A group of Sandusky residents gathered outside the Sandusky Schools administration building Monday morning to make themselves heard.
"It's time to engage our board members, bring our concerns to the table and ask them, 'What can we do to make Sandusky City Schools better for our children?'" Richard Koonce told a predominantly black crowd of nearly two dozen people.
"We want to help the entire district. African Americans and minorities make up about51 percent of that," Koonce said.
The rally was planned after members of the Interdenominational Ministerial Alliance, The Sandusky Citizens Coalition, TheCitizens Education Oversight Committee, Men of Action and Black Women Business Professionals penned a letter to Sandusky Board of Education regarding diversity,fairness and equity in hiring practices.
"... These organizations are seriouslyconcerned about what is perceived as acontinued lack of regard by the current school administration for achieving diversity,fairness and equity in the school district's hiring practices," the letter read.
"The current administration recently made hiring decisions that, from our perspective, cannot be justified considering the public rarely, if ever, has the benefit of knowing the qualifications and experience of all who applied for most job openings ... During this process, the equal rights of African Americans and other minorities most often are trampled upon. Oftentimes, the equal rights of other white applicants are trampled upon during this process as well."
Koonce led a discussion on how to make sure voices are heard -- not only minorities, but the concerned community members as a whole.
Concerns addressed in the rally included special treatment of athletes, hiring and termination practices, discipline, improper notification regarding board meetings and the removal of children from the district.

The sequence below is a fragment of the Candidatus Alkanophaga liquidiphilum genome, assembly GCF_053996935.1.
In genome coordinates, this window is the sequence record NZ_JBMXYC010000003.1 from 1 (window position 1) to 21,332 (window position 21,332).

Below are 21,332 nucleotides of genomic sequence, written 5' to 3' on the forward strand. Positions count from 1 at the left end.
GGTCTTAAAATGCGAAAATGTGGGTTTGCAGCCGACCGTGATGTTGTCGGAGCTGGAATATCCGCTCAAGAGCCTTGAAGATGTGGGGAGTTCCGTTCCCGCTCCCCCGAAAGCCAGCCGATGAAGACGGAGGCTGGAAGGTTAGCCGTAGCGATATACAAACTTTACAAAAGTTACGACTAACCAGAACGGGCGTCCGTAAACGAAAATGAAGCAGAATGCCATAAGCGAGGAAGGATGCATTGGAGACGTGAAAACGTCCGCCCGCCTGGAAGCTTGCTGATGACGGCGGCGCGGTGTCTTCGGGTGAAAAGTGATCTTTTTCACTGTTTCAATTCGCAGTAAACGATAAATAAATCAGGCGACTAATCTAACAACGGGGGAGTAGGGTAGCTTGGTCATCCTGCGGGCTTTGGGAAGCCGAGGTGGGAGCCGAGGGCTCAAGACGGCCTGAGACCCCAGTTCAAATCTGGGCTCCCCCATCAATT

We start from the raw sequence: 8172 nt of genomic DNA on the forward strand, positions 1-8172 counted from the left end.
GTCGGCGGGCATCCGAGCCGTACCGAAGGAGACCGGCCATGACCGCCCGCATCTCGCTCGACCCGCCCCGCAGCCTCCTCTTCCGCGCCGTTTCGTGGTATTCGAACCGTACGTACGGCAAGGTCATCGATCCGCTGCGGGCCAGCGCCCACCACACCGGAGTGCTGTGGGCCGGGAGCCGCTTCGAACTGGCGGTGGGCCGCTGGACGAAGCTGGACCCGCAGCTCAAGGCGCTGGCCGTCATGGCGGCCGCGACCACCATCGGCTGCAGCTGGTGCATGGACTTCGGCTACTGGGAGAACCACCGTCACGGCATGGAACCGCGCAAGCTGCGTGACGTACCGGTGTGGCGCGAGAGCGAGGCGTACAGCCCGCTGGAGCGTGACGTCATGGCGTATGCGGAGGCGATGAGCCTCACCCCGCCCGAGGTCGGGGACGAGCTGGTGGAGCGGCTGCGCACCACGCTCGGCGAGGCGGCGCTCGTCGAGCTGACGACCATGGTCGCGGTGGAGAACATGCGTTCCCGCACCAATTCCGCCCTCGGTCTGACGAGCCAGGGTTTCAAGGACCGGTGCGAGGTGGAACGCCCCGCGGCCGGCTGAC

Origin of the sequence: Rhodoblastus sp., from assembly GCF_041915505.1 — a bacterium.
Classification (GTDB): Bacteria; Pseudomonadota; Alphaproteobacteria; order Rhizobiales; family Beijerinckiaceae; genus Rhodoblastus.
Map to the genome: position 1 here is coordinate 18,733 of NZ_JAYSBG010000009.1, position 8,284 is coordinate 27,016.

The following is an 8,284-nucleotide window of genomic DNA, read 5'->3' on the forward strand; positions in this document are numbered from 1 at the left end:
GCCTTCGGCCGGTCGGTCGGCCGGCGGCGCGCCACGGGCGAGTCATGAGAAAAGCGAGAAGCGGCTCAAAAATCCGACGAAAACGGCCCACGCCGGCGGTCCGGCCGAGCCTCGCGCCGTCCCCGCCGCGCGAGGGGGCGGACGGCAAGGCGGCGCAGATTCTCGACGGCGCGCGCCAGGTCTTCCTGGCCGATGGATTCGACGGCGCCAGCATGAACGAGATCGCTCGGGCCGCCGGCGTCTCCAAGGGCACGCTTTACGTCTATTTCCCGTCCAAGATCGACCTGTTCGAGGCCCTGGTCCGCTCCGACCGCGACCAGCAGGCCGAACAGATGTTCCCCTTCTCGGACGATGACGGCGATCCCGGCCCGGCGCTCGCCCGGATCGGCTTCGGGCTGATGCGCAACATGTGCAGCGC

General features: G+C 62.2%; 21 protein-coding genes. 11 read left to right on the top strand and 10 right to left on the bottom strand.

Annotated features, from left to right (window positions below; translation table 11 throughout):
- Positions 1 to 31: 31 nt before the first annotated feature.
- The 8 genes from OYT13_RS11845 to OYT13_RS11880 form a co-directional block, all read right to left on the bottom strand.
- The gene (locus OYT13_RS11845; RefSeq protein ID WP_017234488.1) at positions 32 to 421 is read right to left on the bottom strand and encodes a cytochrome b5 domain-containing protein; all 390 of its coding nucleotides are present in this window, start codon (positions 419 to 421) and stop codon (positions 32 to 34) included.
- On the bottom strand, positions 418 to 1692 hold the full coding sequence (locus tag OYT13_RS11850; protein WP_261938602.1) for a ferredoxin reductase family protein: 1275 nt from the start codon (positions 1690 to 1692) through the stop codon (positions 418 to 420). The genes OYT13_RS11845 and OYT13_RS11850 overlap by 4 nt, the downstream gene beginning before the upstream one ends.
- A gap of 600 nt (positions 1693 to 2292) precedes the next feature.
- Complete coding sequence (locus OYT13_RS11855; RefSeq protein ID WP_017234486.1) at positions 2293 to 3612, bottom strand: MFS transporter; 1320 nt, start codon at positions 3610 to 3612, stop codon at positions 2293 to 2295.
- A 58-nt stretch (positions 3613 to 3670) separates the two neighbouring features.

"We want to feel just as important now as we do when they want us to help with levies," Darrell Charlton said. "As taxpayers paying taxes, when these levies pass, we expect something to happen. We expect to be included in what's happening, and it's not happening."
"It's taxation without representation," Herman Robinson said.
"Citizens have to be involved," Koonce said. "Yes, we have excellent teachers, but we need to make sure we're ensuring diversity. I'm proposing a civic engagement council, where citizens can become a part of this process by filling out an application and telling why they want to be involved. A way we can reach people and get them to understand we are all about education."
Many showed interest in being part of the council but wondered if the administration would accept their input.
"We'll attend every board meeting until we're heard," Koonce said. "If diversity is important, we'll tell them to show it and let citizens be part of the process. I don't have all the answers -- I look for other people to give me feedback. We could go on and on about issues, but if we can come together, we can address those issues. I do know we need to deal with this now so it doesn't happen in the future. I don't believe our city has seen a movement where our children have seen us standing up for our beliefs."
"An organization communicates well with an organization, better than an organization deals with individuals," Robinson said. "This is not about the African American or minority community. This in an issue of inclusion. Every citizen that pays taxes has an investment in school decisions."
"We can't just be here one time. This has to be consistent," Clifton Frisby said. "We can't just come here today and have no one show up next time. If they do not see we're consistent, they're not going to take us seriously."
The rally ended just before the board meeting, and attendees held signs saying: "Will the REAL board members stand up," and "They love us at levy time but ignore us the rest of the time."
"To be all-inclusive, we are not only interested in the education of the black community but all children," Dan Leavell said. "In the 21st century, without an education it's kind of like being in a rowboat without oars."
Koonce said he hopes to form an organization and have at least two school board members involved.
"We hope they agree to a community forum where we can address our concerns," he said, turning on a bullhorn and addressing the open administration building windows. "We're going to come out here every board meeting, every single board meeting until we're heard. That policy about not allowing people to speak based upon whether or not you like what they have to say will no longer suffice.
"What we want is what's best for our children. We can no longer stand by idly and allow individuals to tell us what we have to say is not important. All we've asked for is to meet. We want to be part of the solution."
Superintendent Bill Pahl had no comment.